by Nayanima Basu
Sri Lanka has apparently informed Indian authorities it was not keen on having a Comprehensive Economic Partnership Agreement (CEPA) with India, as it feared granting more Indian access to its markets would destroy that country’s domestic industry.
However, it has made its own set of fresh demands to consider under the Free Trade Agreement (FTA), which is under operation since March 2000.
During the recent visit of Commerce Minister Anand Sharma to Colombo, the Sri Lankan government refused to resume talks on Comprehensive Economic Partnership Agreement (CEPA) even though the mandate to upgrade the FTA to CEPA was formally agreed in June 2010 during the visit of their President Mahinda Rajapaksa. While the FTA is only on goods, the CEPA will entail trade in goods, services and investment. Subsequently, fresh round of negotiations to establish the CEPA between the countries started in November 2010. But since then, there had not been any fruitful outcome.
According to commerce ministry officials, “mislead campaign by some section of business in Sri Lanka” has come in the way for conclusion of CEPA. India has categorically said its principal objective was not to seek preferential market access to Sri Lanka, but to develop an arrangement creating a win-win situation for both sides. India has also reiterated any upgraded framework would be based on differentiated obligations, and not reciprocity.
Apparently, the Trade and Economic Relations Committee headed by Prime Minister Manmohan Singh has given the mandate of closing the talks within the next three months.
“Some sections of the Sri Lankan industry is indeed a little apprehensive of signing a CEPA with India as it will entail services and investment trade. And their main fear is India would swamp their services industry. Besides, they want to build more political consensus on having the CEPA,” a senior commerce department official told Business Standard.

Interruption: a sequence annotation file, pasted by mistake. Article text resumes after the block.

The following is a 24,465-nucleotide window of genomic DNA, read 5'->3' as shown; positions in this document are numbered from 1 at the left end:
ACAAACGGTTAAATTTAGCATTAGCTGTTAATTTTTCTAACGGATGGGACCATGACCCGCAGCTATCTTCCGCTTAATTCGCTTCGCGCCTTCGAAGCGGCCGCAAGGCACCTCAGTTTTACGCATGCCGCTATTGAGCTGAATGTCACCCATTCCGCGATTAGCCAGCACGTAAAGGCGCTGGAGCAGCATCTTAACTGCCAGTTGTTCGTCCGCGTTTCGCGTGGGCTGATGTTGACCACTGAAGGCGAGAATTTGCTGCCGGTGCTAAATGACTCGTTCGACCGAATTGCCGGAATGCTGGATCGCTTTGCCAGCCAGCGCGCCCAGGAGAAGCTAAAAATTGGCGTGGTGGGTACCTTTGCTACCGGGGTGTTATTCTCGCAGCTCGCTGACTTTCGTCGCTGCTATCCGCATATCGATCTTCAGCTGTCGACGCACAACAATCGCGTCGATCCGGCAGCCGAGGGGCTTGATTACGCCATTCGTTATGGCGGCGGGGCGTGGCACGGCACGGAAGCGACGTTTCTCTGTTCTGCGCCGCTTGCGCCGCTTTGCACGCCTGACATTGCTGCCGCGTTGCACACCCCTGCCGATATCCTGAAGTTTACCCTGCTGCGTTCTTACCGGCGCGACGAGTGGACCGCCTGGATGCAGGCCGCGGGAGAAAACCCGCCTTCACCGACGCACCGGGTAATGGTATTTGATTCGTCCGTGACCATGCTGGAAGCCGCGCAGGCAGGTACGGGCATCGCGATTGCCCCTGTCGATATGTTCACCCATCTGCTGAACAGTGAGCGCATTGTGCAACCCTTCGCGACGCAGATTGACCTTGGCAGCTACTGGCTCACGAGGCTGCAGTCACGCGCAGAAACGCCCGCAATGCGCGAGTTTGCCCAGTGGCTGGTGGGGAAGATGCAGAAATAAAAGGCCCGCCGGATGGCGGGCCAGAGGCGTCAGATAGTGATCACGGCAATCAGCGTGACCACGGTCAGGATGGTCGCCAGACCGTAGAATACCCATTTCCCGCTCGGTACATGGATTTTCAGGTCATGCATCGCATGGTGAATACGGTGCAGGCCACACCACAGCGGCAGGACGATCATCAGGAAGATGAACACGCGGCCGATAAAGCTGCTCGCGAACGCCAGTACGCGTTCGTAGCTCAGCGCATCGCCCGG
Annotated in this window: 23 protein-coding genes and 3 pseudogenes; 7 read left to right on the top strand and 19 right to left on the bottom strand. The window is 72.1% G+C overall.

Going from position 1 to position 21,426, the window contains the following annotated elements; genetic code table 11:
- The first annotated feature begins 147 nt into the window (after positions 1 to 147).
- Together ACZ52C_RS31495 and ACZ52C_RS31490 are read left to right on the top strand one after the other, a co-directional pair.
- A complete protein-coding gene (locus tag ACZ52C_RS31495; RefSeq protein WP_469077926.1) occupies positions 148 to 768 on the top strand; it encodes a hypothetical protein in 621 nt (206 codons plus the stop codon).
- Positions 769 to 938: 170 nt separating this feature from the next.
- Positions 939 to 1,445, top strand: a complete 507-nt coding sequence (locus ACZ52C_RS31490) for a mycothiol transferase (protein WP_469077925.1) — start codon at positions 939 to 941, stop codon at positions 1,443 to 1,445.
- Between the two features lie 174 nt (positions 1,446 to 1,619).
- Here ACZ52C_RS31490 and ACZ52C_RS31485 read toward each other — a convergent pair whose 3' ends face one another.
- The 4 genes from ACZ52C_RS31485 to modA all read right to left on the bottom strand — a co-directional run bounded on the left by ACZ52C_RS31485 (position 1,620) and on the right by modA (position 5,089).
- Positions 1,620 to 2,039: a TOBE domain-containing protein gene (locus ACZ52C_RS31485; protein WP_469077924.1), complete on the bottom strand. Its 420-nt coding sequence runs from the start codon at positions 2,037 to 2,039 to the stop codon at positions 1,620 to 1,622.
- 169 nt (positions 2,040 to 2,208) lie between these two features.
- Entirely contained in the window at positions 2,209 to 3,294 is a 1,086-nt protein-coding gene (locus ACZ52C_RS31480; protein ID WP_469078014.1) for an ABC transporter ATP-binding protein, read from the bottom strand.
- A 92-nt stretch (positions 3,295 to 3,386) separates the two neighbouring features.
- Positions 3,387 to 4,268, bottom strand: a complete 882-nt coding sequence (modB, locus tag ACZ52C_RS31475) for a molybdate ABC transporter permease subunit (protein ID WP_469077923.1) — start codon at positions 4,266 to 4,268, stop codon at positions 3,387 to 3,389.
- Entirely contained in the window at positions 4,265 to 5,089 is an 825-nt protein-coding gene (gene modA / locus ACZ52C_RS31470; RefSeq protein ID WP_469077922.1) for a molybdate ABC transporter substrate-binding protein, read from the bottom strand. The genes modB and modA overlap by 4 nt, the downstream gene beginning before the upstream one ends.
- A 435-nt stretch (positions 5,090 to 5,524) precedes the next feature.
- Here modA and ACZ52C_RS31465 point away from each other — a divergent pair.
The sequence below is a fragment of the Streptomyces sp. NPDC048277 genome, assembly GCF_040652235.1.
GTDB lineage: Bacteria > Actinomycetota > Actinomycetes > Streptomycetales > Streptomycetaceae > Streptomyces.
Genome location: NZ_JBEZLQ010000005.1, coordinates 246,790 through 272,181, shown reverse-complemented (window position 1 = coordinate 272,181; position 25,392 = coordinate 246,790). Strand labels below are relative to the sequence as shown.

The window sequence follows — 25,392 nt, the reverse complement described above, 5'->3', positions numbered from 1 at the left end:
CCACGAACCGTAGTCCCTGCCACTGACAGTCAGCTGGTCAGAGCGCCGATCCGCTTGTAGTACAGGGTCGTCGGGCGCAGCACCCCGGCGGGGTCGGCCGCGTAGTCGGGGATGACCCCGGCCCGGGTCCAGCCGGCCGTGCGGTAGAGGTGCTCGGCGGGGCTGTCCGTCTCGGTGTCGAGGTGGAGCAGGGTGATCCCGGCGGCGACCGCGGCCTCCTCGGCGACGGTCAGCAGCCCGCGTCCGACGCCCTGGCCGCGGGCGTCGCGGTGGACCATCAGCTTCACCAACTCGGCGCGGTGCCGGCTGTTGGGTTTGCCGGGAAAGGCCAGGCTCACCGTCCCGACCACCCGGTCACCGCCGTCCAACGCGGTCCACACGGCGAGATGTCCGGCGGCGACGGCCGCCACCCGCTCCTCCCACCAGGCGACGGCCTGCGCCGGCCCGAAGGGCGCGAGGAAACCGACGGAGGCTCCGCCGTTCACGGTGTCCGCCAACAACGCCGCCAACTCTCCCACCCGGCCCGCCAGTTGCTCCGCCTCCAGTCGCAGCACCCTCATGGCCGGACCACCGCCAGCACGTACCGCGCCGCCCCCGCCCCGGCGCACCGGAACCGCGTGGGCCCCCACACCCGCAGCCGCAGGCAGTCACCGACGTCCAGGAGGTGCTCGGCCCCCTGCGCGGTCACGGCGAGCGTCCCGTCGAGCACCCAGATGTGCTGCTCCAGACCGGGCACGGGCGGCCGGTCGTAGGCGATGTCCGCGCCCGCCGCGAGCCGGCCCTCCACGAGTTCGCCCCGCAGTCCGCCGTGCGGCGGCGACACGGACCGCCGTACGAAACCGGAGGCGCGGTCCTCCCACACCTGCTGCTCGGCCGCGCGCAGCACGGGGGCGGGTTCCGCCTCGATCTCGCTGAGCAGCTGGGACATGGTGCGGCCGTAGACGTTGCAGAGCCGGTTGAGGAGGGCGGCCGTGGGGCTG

Under the proposed CEPA deal, India has offered additional concessions on garment quota of 8 million pieces that was granted. Besides, the 3 million pieces granted at zero duty earlier under the FTA, India has now agreed to allow another 3 million pieces more at zero duty and additional 2 million at 75 per cent margin of preference. India has already removed port entry restrictions and conditions of sourcing fabrics from it.
Officials also said that a “fear psychosis” has emerged within some quarters in Sri Lanka of over dependance on Indian market that indirectly gives India the power to have its say on their political matters. On the other hand, Sri Lanka has made a list demands from India in terms of barter deals and tariff free quota free (TFQF) access for its textiles, which has not been agreed by India.
Ironically, Sri Lanka was the first such country that had signed a FTA with India.The India-Sri Lanka Free Trade Agreement was signed on December 1998, which has been in operation since March 2000.
Negotiations for CEPA were started in February 2005 and concluded in July 2008, after 13 difficult rounds. However, the Agreement could not be signed then on account of some reservations expressed by Sri Lankan government.
Sri Lanka is currently the largest trading partner of India in South Asia.
The bilateral trade for 2011 stood at $5.16 billion compared to $3.63 billion in 2010, with exports at $4.44 billion and imports at $0.71 billion. Presently, India enjoys a trade surplus of $3.72 billion with Sri Lanka. Both sides have set a target of achieving bilateral trade worth $10 billion by 2015.
India is the largest foreign investor in Sri Lanka contributing $110 million out of total $ 516 million received by Sri Lanka. Some of the main Indian companies that have invested there are IOC, TATA, CEAT, Nicolas Piramal, Ashok Leyland, SBI, ICICI Bank, AXIS Bank, LIC and Jet Airways among others. Courtesy: Business Standard